Like Omaha’s City Hall, businesses often face what appear to be incompatible priorities. IT departments are expected to keep spending in check and know that only 10-20 percent of data is ever accessed after 60 days of its creation. But knowing which data to keep available and which data to delete or archive can be a challenge. This type of dilemma is one of many drivers in the development of a new group of storage systems–public cloud gateways.
There is literally a divergence occurring right now in data storage solutions. On one hand, a number of storage providers seek to deliver highly differentiated storage solutions that work with a broad set of applications and operating systems. On the other, a few providers focus on delivering a storage solution that tightly integrates with one or more applications to deliver unparalleled levels of application performance and ease of management. The latest Oracle ZFS Storage Appliance ZS3 Series with its new OS8.2 provide the best of what both of these categories of storage systems currently have to offer to deliver a storage platform that truly stands apart.
At TechEd 2014 in Houston, TX this week, Microsoft made it clear that it is no longer content to just send customers to storage array vendors to meet their storage needs, especially when it comes to embracing a cloud-oriented approach to infrastructure. In the process of improving Windows storage technology, Microsoft is effectively delivering the benefits of–and addressing the barriers to–the adoption of server SAN technology.
There is backup and then there is backup. To meet the backup and recovery needs of today’s organizations, they need to verify that the selected backup appliance includes the features needed to protect their environment today and positions them to meet their needs into the foreseeable future. In this third installment of DCIG’s interview with STORServer President Bill Smoldt, he describes the new must-have features that backup appliances must offer.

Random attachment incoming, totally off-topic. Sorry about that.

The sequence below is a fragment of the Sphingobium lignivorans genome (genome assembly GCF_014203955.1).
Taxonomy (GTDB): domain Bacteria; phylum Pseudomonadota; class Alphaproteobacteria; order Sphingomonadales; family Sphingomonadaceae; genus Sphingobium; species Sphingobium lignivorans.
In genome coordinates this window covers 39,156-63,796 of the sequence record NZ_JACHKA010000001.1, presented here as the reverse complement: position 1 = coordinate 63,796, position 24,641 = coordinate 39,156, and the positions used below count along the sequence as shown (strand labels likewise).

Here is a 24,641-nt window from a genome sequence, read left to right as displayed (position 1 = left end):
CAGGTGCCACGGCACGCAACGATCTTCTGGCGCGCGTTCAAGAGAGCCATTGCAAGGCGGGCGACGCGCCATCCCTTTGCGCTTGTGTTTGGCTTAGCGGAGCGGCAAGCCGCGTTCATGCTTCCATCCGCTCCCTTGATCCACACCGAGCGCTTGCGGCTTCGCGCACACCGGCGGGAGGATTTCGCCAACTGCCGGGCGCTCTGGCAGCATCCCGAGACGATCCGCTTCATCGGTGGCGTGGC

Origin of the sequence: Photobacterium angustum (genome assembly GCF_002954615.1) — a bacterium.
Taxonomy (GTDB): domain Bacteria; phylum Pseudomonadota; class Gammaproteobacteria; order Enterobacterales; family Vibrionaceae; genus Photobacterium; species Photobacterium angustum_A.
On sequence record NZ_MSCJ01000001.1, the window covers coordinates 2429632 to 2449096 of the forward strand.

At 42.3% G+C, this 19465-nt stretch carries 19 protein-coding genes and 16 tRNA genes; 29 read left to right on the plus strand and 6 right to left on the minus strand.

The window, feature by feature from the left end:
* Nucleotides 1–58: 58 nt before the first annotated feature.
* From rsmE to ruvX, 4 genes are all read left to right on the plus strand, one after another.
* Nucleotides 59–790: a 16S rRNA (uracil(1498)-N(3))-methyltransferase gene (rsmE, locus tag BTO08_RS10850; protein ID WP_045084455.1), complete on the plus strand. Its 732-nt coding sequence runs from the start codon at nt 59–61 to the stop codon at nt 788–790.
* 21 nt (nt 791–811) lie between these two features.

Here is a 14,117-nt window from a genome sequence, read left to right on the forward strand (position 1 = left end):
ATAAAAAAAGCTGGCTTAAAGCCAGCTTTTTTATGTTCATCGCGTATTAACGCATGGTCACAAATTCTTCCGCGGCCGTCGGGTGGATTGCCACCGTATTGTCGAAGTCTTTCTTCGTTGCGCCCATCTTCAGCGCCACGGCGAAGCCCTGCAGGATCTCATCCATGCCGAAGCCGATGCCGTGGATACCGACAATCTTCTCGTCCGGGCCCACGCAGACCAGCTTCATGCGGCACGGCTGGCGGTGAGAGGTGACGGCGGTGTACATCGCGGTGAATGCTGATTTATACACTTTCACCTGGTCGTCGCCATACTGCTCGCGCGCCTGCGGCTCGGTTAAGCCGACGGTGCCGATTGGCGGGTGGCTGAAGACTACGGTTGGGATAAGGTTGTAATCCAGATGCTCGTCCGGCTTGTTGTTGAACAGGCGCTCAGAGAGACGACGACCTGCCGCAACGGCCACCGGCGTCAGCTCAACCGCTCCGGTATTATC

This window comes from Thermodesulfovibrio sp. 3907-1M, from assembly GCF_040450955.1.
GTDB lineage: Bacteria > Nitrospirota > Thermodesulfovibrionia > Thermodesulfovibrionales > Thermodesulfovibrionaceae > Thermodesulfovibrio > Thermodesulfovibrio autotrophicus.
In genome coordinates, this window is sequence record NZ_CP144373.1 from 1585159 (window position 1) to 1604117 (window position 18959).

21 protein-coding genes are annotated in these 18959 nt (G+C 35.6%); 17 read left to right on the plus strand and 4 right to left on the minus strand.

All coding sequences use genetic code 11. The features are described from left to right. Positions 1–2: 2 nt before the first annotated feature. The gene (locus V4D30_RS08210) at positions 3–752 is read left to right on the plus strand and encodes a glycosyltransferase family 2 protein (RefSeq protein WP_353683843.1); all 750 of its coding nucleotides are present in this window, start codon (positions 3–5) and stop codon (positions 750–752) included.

Arrived in Las Vegas last night to spend three (3) days and nights with a forecasted 90,000 other attendees at the National Association of Broadcasters (NAB) show. As one of NAB’s opening events – and my first stop at the show – was the ShowStoppers event at the Wynn Hotel and Casino near the Las Vegas convention center. There analysts and press got to spend a couple of uninterrupted hours talking with select providers about numerous emerging technologies, one of which was software defined storage.
In this final blog entry from our interview with Nimbus Data CEO and Founder Thomas Isakovich, we discuss his company’s latest product, the Gemini X-series. We explore the role of the Flash Director and how it Gemini X-series appeals to enterprises as well as cloud service providers.
Anyone who managed IT infrastructures in the late 1990’s or early 2000’s probably still remembers how external storage arrays were largely a novelty reserved for high end enterprises with big data centers and deep pockets. Fast forward to today and a plethora of storage arrays exist in a variety of shapes and sizes at increasingly low price points. As such it can be difficult to distinguish between them. To help organizations sort them out, my blog entry today provides a primer on the types of storage arrays currently available on the market.
NAS gateway appliances that connect to backend public storage clouds are still not a “dime a dozen” but they are definitely more prevalent than they were even a few years ago. However a new class of gateway appliances that provides a virtual tape library (VTL) is now available from BridgeSTOR. In this second part of my interview series with BridgeSTOR’s CEO John Matze, we discuss the inner workings of its VTL interface that it is making available this month on its cloud gateway appliance.
Storing data in the cloud is on almost every company’s radar screen. However what remains a little hazy is the best way for them to store data in the cloud. The use of public cloud storage gateways as a means to store and retrieve data from public storage clouds is rapidly emerging as the preferred option to do so. In this first blog entry of my interview series with BridgeSTOR’s CEO John Matze, we take a look at some of the different gateways solutions available for accessing public storage clouds and how they differ.
Just because a backup appliance can back up and recover data to the cloud does not mean they all do so equally well. Further complicating the decision process, some companies back up to their own private cloud while others opt to back up and recover from public clouds. In this second part of my interview series with STORServer’s Jarrett Potts, we examine how backup to public and private clouds differ and what features a backup appliance needs to offer to meet these different requirements.
The risks associated with using popular social media platforms are well documented. Fortunately, businesses worldwide are quickly evolving their understanding of the risks of what information should and should not be communicated or shared by employees via the various social media platforms. However, these same businesses may be at an even greater risk of exposing proprietary and confidential information by their employees through the use of public cloud storage platforms such as Dropbox.